Anything less than 3/4" think plexi is too thin - it will move around a lot and in the back of your mind - the nasty little devil that encourages doubt, will keep nagging you with the thought that all that you are shooting, is going to come crashing down on you any second. Not the best thing for focusing on creating a stunning image. Spend the bucks and get the thick stuff.

Check out these shots I did for Smithsonian and Getty a few years ago.

http://www.camerondavidson.com/getty/ar6334-001.jpg

http://www.camerondavidson.com/getty/at0390-001.jpg

The lawnmower shot was done for a story on the American obsession with lawns and the second was shot for stock.

The portable saw horses from Home Depot are great for holding the plexi. Get four of them. Also, bring a pillow for your head.
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Alan Carroll, Photographer
Sheridan | WY | USA | Posted: 8:46 AM on 03.28.06
->> Peter,

Nice shot. Do you mind me asking how you lit that?

Alan
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Peter Huoppi, Photographer
Burlington | VT | USA | Posted: 7:35 PM on 03.28.06
->> I ended up using a sheet of 1/2 inch plexi that measured aboput 4x5 feet. My employers were not willing to pay for a custom cut sheet, so I ended up getting a leftover sheet from a local hockey rink. I built a wooden support structure to hold the plexi from all four sides.

With the 1/2 inch, I had the subjects keep their feet as near as possible to the edges. Fellow Sportsshooter Glenn Russell and I tested out the rig first, and as you moved weight toward the center the plexi started to flex. I second everyone's above suggestions to get 3/4 inch or 1 inch thick if you try this.

The lighting was done with 2 Elincrom 600 heads into umbrellas. Cameron is right about reflections. We used a good amount of black felt and seamless.

The last major hurdle was the fact that the female subject was in a cast on her left leg, so there was no way to fit a skate on it. The left skate and the ice effect involved some Photoshop work.

Glenn has some nice images of the setup and the shoot. We'll try to get something posted soon.
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Ed Wolfstein, Photographer
Burlington | VT | USA | Posted: 7:13 AM on 03.29.06
->> This morning, the Burlington Free Press published Peter's article all about the image in a feature called "Behind the Lens". Great stuff, Peter - and no need to bug Glenn, here's the whole article, along with Glenn's shot of you at work:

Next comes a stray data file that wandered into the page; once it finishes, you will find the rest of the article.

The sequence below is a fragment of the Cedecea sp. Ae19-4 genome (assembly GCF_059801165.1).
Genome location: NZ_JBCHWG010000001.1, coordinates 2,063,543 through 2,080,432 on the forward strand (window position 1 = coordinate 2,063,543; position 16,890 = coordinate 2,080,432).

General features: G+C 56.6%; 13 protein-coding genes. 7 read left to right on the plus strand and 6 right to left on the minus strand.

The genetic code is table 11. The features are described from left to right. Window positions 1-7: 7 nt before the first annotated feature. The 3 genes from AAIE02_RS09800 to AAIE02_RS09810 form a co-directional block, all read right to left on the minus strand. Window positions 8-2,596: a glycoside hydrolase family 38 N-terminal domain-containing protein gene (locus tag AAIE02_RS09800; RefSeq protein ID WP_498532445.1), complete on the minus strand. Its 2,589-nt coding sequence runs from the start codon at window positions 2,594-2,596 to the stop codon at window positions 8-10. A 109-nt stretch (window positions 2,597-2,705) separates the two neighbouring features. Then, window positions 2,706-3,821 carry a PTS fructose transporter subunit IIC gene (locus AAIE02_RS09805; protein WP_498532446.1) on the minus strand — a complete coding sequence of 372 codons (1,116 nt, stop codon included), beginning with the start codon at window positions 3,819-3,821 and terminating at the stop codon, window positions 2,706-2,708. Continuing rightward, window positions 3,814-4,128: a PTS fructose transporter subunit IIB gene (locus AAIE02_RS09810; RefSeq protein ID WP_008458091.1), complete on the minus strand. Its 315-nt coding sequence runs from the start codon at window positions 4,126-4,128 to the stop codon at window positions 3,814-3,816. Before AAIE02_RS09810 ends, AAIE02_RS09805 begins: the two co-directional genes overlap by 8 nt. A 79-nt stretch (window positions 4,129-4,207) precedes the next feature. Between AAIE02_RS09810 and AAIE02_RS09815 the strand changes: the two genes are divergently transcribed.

http://www.burlingtonfreepress.com/apps/pbcs.dll/article?AID=/20060329/LIVI...

Fun!
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Alan Carroll, Photographer
Sheridan | WY | USA | Posted: 8:41 AM on 03.29.06
->> Very cool. Thanks for posting the article Ed. I love it!

Alan
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Raj Chawla, Photo Editor, Photographer
Essex Junction | VT | USA | Posted: 1:52 PM on 04.05.06
->> Way to go Huoppi. I've been asked about a dozen times about this shot...I've referred everyone to your Sportsshooter page...

Not shocked they wouldn't pay for plexi...

Raj
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Steve Puppe, Photographer
Mission | KS | USA | Posted: 10:01 PM on 04.09.06
->> How do you light the underside of the shoes without getting glare?
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Peter Huoppi, Photographer
Burlington | VT | USA | Posted: 10:24 AM on 04.12.06
->> Steve- Check the link that Ed posted:

http://tinyurl.com/m65p2

We have a photograph of the set-up. It was lit by two Elinchrom 600 heads with umbrellas. One on either side of the subjects.
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Steven E. Frischling, Photographer
New England | | USA | Posted: 10:35 AM on 04.12.06
->> Peter

I notice Glenn didn't get down on the ground and get under the set up.........


Nice photo, love the blending of the ice effect you laid over the plexi glass.
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Peter Huoppi, Photographer
Burlington | VT | USA | Posted: 7:45 PM on 04.12.06
->> Thanks Steven...

Actually Glenn was down on the ground for quite some time. Since he was the "assistant," he was down there taping up all the black felt after the athletes first climbed up there.
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Thread Title: Portrait from below
Thread Started By: Peter Huoppi